September 11-20, 1981
Enthusiastic participants, interesting natural features, historic sites and buildings good weather, bus, hotels, and food contributed to make the Mother Lode-Yosemite bus tour, Sept. 11-20, a memorable one. Our introduction to gold began with a fabulous display at the Siskiyou County Courthouse, Yreka. Then we went to Castle Crags State Park to see the tremendous granite spires. A HELLO dinner at Redding’s Red Lion Inn helped us get better acquainted.
Highlights of the second day were visits to the William B. Ide Adobe State Historical Park on the bank of the Sacramento River near Red Bluff, the 1868 Italian villa Bidwell Mansion at Chico, the Oroville Chinese temple built in 1863 to serve a community of 10,000 Chinese laborers, and the Oroville dam that stores water from the Feather River.
Sunday morning’s walking tour of historic Old Auburn was one of many Gold Rush towns visited. We even found an antique shop open and the purchase of souvenirs began. We took a side trip on our way to Grass Valley and Nevada City to Dutch Flat—a small town nestled in the hills that is one of the few mining towns not destroyed by fire. At Nevada City we expected to take a walking tour; instead we watched the Shriner’s parade—with camel, sheiks, bands, clowns, etc. Grass Valley was seen from the bus, and at Coloma we visited the Marshall Gold Discovery Park with a replica of Sutter’s Mill (constructed in 1848) and exhibits of Gold Rush days. We visited the Gold Bug mine at Placerville. Then to Indian Grinding Rock State Park that preserves an outcropping of bedrock used by the Miwok tribe to pulverize nuts and berries, a ceremonial roundhouse and recreated village. Also on the itinerary were Volcano that is not in a volcanic area and Columbia, a partially restored gold mining town (remember the candy shop?). Then over the hills by way of Coulterville to Mariposa, our “home” for three nights. Baxter really impressed us with his driving skills on this section of the trip.
In Yosemite Park’s Mariposa Grove we rode the tram and had awe-inspiring views of the majestic giant sequoias. We had a delicious buffet lunch at Wawona Hotel and later visited the Pioneer Yosemite History Center. Then to Glacier Point with its breathtaking panorama with domes, pinnacles, waterfalls, the Merced River, and Half Dome dominating it all. We also had a “picture stop” at Sentinel Dome Viewpoint before driving to Yosemite Lodge. The next day we returned to Yosemite Lodge and had our choice of places to visit until noon. Some took the double decker shuttle bus to Yosemite Village and visited the Ansel Adams Studio; others took the shuttle bus to the Mirror Lake trailhead and hiked about a mile to Mirror Lake and were surprised to find it completely dry. Yosemite Falls was also dry. In the afternoon we drove to Hetch Hetchy Reservoir impounded behind O’Shaughnessy Dam (built 1914–23, raised 1938) that has backed up the Tuolumne River and flooded Hetch Hetchy Valley. The water is used to produce hydropower and then sent 172 miles by aqueduct to San Francisco for use by the city. We had a spectacular drive over Tioga Pass (9,945') the next day. We stopped for a brief look at troubled Mono Lake (read about it in Audubon Magazine, September 1980 and National Geographic, October 1981). Our next stop was Bodie State Historic Park, a genuine California gold-mining ghost town; now maintained in a state of “arrested decay.” It was named after Waterman S. Body who discovered gold there in 1859. The spelling was changed to insure proper pronunciation of the town’s name.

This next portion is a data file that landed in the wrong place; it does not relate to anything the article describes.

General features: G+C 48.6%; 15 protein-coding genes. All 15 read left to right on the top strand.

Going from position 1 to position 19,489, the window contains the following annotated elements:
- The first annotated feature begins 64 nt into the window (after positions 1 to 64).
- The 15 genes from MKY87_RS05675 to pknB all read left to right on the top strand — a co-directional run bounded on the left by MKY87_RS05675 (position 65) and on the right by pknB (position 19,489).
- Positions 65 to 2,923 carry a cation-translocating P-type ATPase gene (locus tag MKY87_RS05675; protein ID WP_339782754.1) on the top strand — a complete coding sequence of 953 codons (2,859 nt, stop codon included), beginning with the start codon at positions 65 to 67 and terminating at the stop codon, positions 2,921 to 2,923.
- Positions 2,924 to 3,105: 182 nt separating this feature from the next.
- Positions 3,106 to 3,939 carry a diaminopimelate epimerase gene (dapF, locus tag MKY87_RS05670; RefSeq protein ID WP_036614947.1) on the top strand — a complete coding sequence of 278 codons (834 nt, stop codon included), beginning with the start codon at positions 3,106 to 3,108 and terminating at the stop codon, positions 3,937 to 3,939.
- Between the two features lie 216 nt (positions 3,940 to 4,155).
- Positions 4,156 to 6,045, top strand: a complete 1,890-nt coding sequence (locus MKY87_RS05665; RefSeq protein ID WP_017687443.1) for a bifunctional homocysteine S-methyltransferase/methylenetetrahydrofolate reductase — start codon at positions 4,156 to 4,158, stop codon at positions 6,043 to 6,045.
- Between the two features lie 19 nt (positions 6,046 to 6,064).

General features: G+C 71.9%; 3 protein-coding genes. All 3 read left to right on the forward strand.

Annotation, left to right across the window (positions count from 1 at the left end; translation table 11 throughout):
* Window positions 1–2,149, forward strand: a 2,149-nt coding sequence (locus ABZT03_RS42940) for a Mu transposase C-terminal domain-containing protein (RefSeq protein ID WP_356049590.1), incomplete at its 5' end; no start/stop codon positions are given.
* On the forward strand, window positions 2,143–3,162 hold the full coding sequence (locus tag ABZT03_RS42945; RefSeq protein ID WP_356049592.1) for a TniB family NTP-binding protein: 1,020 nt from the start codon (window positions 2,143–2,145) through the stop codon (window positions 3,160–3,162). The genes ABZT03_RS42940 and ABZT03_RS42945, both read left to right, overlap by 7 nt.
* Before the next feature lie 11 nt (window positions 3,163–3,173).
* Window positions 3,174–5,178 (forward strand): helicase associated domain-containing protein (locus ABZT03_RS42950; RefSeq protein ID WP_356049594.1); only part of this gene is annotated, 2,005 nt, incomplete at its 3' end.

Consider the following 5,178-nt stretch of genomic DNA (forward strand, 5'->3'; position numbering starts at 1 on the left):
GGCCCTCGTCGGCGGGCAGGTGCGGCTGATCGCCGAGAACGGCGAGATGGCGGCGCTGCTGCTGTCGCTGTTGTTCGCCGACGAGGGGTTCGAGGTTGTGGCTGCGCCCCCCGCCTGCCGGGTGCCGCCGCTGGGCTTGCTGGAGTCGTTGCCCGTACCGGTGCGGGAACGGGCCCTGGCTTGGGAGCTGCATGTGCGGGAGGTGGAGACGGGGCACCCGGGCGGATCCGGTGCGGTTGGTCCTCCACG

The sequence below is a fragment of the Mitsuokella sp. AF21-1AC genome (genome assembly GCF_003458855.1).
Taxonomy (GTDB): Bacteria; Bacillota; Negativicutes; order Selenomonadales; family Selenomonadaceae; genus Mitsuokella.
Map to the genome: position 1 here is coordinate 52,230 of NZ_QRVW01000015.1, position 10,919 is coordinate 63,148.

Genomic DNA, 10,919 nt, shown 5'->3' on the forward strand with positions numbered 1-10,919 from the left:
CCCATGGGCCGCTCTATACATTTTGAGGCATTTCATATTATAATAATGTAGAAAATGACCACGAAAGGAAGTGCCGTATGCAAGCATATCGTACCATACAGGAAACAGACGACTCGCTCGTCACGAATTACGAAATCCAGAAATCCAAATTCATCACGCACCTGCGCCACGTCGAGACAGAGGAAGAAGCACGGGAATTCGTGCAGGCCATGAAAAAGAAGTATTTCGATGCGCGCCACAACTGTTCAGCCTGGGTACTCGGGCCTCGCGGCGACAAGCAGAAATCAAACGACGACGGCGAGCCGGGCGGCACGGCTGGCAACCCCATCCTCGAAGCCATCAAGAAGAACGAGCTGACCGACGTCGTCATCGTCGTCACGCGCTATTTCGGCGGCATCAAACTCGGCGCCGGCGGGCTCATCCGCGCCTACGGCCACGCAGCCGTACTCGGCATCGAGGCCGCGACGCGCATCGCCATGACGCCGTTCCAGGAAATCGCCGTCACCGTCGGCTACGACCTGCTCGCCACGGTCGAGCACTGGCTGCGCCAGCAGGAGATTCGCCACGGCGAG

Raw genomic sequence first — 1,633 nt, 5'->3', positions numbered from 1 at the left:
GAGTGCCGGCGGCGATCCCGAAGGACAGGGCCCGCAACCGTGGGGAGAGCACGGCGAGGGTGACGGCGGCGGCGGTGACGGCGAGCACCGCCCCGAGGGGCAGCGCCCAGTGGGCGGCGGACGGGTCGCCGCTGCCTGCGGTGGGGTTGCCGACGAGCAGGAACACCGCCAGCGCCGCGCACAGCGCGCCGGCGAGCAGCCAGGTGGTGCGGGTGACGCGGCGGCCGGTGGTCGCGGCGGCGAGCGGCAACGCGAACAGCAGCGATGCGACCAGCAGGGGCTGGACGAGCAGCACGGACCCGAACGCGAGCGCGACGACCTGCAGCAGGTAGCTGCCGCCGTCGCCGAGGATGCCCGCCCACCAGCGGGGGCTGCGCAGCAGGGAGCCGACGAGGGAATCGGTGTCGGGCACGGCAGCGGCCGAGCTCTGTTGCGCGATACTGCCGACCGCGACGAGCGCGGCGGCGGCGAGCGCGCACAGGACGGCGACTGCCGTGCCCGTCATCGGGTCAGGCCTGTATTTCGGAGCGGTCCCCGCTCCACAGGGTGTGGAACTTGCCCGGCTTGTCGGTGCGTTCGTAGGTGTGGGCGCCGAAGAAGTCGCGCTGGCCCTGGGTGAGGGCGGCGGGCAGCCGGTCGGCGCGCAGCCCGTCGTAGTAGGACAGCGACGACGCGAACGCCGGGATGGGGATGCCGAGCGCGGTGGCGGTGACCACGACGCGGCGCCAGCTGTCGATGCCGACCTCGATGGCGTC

We hurried to the Ormsby House in Carson City to receive our casino packet. Some lost and some won. We had a delicious buffet dinner that night. Next morning we visited Virginia City, a restored mining town, with its historic business district, homes, museums, mine, churches, and cemetery. In the afternoon we drove to Lake Tahoe for a dinner cruise on the M. S. Dixie. Saturday was a leisurely day, so Baxter gave us a bus tour of Reno and pointed out many places of interest. At Alturas we had the opportunity to visit the delightful Modoc County Historical Museum before checking in at our motel. We had a special farewell Basque dinner at the Brass Rail Restaurant.
Special, thanks to Ruth Hopson Keen whose frequent geology lessons increased our interest in the areas we visited, and were greatly appreciated; to Ken Horton and Lois Schreiner who led us in song, enjoyed by the travelers; to Mary Mallery who devised a seating chart that worked; to Jane Hilt, chairman of the Bus Trip Committee for her helpful suggestions; to our hostess, Doris Frese who took such solicitous care of us; and to Baxter Shaw, our terrific bus driver; and to Leisure Time Travel, Unlimited for arrangements made for the tour.
Enjoying this ten-day tour were Beulah Barker, Margaret Block, Buck and Grace Carter, Virginia DeMers, Doris Frese (Hostess), Bette Hack, Vera Heidenreich, Jane Hilt, Maxine Hobbs, Betty Holeman, Kenneth and Virginia Horton, Helen Howard, Art and Lillian Johnson, Al and Ruth Keen, Helen Lynch, Jean Maxwell, Jennelle Moorhead, Daisie Niccolls, Larry and Virginia Pagter, Al and Lila Smith, Grace Smith, Myrtle Smith, Lois Schreiner, Dorothy Stewart, Marty Sullivan, Virginia West, Freda and Harold Young, co-leaders Frances Newsom and Mary Mallery, & bus driver Baxter Shaw.